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Thursday, 30 September 2010

Understanding MSIL Memory Leaks

We are using a custom RuntimeDataBuilder class that dynamically constructs a .NET type in-memory using Reflection.Emit to create simple property getters/setters for the information that we receive from a generic WCF Data Service. The service exposes a "DataSet like" structure consisting out of 1..m DataTableDefinition classes each containing 1..m DataTableColumnDefinition classes. When the information is received client side, we generate the dynamic type with its property setters/getters to improve the performance and facilitate binding on our Silverlight client. All of this works fine.

I’m currently trying to figure out how the memory management for these custom dynamic types work.  I’m thinking that we might be causing a possible memory leak if we regenerate the type. Reason why I am contemplating this is that the user can change the query parameters which may then result in more/less information coming across the wire. It therefore invalidates the previous type that I created and I want to make sure that I’m are able to free up the memory used by this previous type definition as this can happen quite frequently.  From this article on MSDN we gather that if you are using Light Weight Code Generation (LCG) the code is allocated on the managed heap which will be reclaimed by the GC when there is nothing holding a reference to it. But LCG only seems to apply to dynamic methods. My concern is for the Type with all its property getters/setters that is now not required anymore. If this is allocated on the unmanaged heap our only hope for reclaiming the memory seems to be to make sure that the type is loaded into a temporary AppDomain that we can unload when it is not required anymore.  This opens up a whole new can of worms for inter AppDomain communication which I would rather avoid.

So my question is any of my readers can shed some more light on this topic.  Is my assumption correct or is there another way of reclaiming the memory?  I also posted the question to StackOverflow if you are interested in checking out the responses over there.  Thx :-)

Wednesday, 01 September 2010

Ultimate .NET Development Tools 2010 Edition

Here is my updated 2010 list of development tools that I prefer to use when doing .NET development.  I specifically do not include any third party control/report libraries.


  • IDE = Develop/generate/refactor code within the VS IDE or separate IDE 
  • SCM = Software Configuration Management (Source Control etc.)
  • TDD = Test Driven Development Tools
  • DBMS = Database Management Systems
  • CI = Continuous Integration
  • FR = Frameworks (Persistence, AOP, Inversion of Control, Logging etc.)
  • UT = Utility Tools
  • CA = Code Analysis (Static + Dynamic)
  • TC = Team Collaboration (Bug tracking, Project management etc.)
  • MD = Modelling
  • QA = Testing Tools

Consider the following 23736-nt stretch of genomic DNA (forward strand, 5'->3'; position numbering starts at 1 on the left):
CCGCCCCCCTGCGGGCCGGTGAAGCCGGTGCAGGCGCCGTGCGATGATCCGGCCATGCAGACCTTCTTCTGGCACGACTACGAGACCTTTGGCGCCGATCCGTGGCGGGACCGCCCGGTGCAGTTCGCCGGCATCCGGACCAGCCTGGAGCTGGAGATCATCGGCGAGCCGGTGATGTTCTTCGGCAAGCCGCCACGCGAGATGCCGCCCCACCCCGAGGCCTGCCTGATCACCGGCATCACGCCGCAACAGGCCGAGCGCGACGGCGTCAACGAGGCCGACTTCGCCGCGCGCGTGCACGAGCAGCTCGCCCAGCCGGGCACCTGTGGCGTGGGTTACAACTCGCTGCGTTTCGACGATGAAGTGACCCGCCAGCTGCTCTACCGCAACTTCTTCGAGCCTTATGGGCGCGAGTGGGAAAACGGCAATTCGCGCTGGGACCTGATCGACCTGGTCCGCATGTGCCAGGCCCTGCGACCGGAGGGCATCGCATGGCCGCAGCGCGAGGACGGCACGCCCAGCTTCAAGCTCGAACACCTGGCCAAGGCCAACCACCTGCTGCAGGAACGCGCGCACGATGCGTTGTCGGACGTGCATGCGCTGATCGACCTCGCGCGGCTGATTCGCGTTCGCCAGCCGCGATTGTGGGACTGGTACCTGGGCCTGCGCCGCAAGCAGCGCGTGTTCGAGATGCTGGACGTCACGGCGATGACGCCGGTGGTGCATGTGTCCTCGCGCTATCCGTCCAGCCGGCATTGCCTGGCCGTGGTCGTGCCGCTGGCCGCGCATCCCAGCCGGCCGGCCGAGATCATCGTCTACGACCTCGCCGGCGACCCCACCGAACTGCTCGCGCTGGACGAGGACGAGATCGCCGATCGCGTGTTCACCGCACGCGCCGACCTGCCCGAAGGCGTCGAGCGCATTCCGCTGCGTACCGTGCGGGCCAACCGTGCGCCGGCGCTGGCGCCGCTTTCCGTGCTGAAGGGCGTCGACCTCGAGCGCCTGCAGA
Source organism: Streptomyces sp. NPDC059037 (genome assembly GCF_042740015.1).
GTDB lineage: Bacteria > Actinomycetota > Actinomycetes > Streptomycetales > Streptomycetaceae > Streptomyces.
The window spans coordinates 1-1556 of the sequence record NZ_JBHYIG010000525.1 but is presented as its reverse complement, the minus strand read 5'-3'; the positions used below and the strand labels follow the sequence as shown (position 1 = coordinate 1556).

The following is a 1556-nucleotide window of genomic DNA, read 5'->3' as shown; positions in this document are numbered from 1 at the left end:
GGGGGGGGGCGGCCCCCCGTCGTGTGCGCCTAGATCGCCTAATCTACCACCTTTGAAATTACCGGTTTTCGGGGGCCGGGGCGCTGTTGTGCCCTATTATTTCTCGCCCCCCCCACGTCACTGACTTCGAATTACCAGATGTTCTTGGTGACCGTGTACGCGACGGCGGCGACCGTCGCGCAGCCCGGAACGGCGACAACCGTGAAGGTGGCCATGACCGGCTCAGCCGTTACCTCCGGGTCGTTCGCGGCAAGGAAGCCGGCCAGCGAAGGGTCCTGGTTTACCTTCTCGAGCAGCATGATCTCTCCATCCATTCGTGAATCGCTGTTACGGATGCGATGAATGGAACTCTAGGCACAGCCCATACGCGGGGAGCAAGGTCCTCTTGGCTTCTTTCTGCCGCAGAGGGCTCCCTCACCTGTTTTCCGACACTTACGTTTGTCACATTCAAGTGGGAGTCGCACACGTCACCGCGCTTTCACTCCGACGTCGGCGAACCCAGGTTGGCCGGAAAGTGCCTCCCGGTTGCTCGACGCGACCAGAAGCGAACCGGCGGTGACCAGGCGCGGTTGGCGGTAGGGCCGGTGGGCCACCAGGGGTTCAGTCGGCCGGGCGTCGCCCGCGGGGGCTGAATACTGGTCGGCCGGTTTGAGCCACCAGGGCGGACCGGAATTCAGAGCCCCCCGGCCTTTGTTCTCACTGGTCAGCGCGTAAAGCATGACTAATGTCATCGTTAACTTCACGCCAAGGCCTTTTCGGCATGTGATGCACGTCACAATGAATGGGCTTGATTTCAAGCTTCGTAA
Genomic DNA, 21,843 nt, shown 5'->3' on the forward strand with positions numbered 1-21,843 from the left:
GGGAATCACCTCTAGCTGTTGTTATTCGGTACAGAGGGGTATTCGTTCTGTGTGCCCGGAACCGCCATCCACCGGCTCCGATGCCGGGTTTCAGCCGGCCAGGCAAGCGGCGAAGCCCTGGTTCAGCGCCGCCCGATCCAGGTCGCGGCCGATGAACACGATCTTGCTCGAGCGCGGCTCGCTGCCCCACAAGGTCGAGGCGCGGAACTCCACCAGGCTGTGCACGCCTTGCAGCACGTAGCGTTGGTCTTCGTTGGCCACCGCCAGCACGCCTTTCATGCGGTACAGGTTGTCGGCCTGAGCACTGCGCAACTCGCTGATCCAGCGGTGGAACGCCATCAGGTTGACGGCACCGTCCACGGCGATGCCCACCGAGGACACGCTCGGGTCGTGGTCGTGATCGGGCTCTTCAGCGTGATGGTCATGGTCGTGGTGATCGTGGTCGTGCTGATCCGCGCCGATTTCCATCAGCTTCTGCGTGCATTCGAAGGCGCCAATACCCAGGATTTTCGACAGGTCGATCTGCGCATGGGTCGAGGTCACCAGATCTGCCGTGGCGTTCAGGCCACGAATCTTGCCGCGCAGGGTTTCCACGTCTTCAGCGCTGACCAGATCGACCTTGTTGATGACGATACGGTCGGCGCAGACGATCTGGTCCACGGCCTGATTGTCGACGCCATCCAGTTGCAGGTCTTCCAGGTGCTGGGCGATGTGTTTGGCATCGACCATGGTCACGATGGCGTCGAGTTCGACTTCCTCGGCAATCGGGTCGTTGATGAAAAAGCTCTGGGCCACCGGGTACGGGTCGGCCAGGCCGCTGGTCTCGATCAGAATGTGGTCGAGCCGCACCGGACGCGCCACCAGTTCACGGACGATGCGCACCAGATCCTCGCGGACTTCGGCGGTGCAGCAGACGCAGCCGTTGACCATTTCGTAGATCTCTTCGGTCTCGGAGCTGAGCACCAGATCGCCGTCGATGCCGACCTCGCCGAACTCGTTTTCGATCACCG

• DP = Deployment (Installations etc.)



* = free/open source
  1. [IDE] Visual Studio 2010 Premium Edition
  2. [IDE] ReSharper for refactoring, unit test runner and so much more
  3. [IDE] CodeSmith for generating code.  Also consider T4 with Clarius’s Visual T4 Editor.  
  4. [IDE]* GhostDoc for inserting xml code comments
  5. [IDE] Altova Xml Suite for any xml related work.  XmlPad is the best, free alternative I know of.
  6. [DBMS] SqlServer 2008 for DBMS
  7. [SCM]* Subversion for source control
  8. [SCM]* TortoiseSVN as windows shell extension for Subversion
  9. [SCM] VisualSVN for integration of TortoiseSVN into VS.  AnkhSVN is the best, free alternative I know of.
  10. [SCM]* KDiff3 for merging
  11. [TDD]* NUnit as preferred xUnit testing framework
  12. [TDD]* moq as mock framework.
  13. [TDD] NCover for code coverage stats
  14. [CI]* TeamCity as build server
  15. [CI]* MSBuild Extension Pack for additional MSBuild tasks.
  16. [FR]* log4net as logging framework.  Also see Log4View for an excellent UI for the log files.
  17. [FR]* ANTLR and ANTLRWorks for creating custom DSL’s.
  18. [FR] PostSharp as Aspect Oriented Programming framework
  19. [FR]* Ninject as IoC container
  20. [FR] MindScape LightSpeed as my Object-Relational-Mapper.  NHibernate is the best free alternative I’m aware of. 
  21. [UT]* Reflector to drill down to the guts of any code library (also check-out the nice plug-ins)
  22. [UT] Silverlight Spy to dissect any Silverlight application.
  23. [UT] RegexBuddy for managing those difficult regular expressions.  Regulator is the best, free alternative I know of. 
  24. [UT]* LINQPad as a easy way to query SQL databases using LINQ and as a general scratchpad application to test C#/VB.NET code snippets.
  25. [UT]* Fiddler to debug all your HTTP traffic in IE.   Also see the neXpert plugin for monitoring performance problems.
  26. [UT]* Firebug to assist with testing web applications running in Firefox. Also see YSlow add-on for performance testing and Web Developer add-on for additional Firefox web development tools.
  27. [CA]* FxCop to enforce .NET coding guidelines
  28. [CA] NDepend to get all the static code metrics I'd ever want
  29. [CA] ANTS Profiler for performance and memory profiling
  30. [MD] Enterprise Architect to do UML Modelling and Model Driven Design if required. Alternatively use Visio with these simple templates
  31. [MD]* FreeMind as mind mapping tool
  32. [TC]* ScrewTurn Wiki for team collaboration
  33. [QA]* Eviware soapUI for functional and load testing of SOA web services
  34. [QA]* Telerik WebAii Testing Framework for automated regression testing of Web 2.0 apps
  35. [DP]* Windows Installer XML (WiX) for creating Windows Installers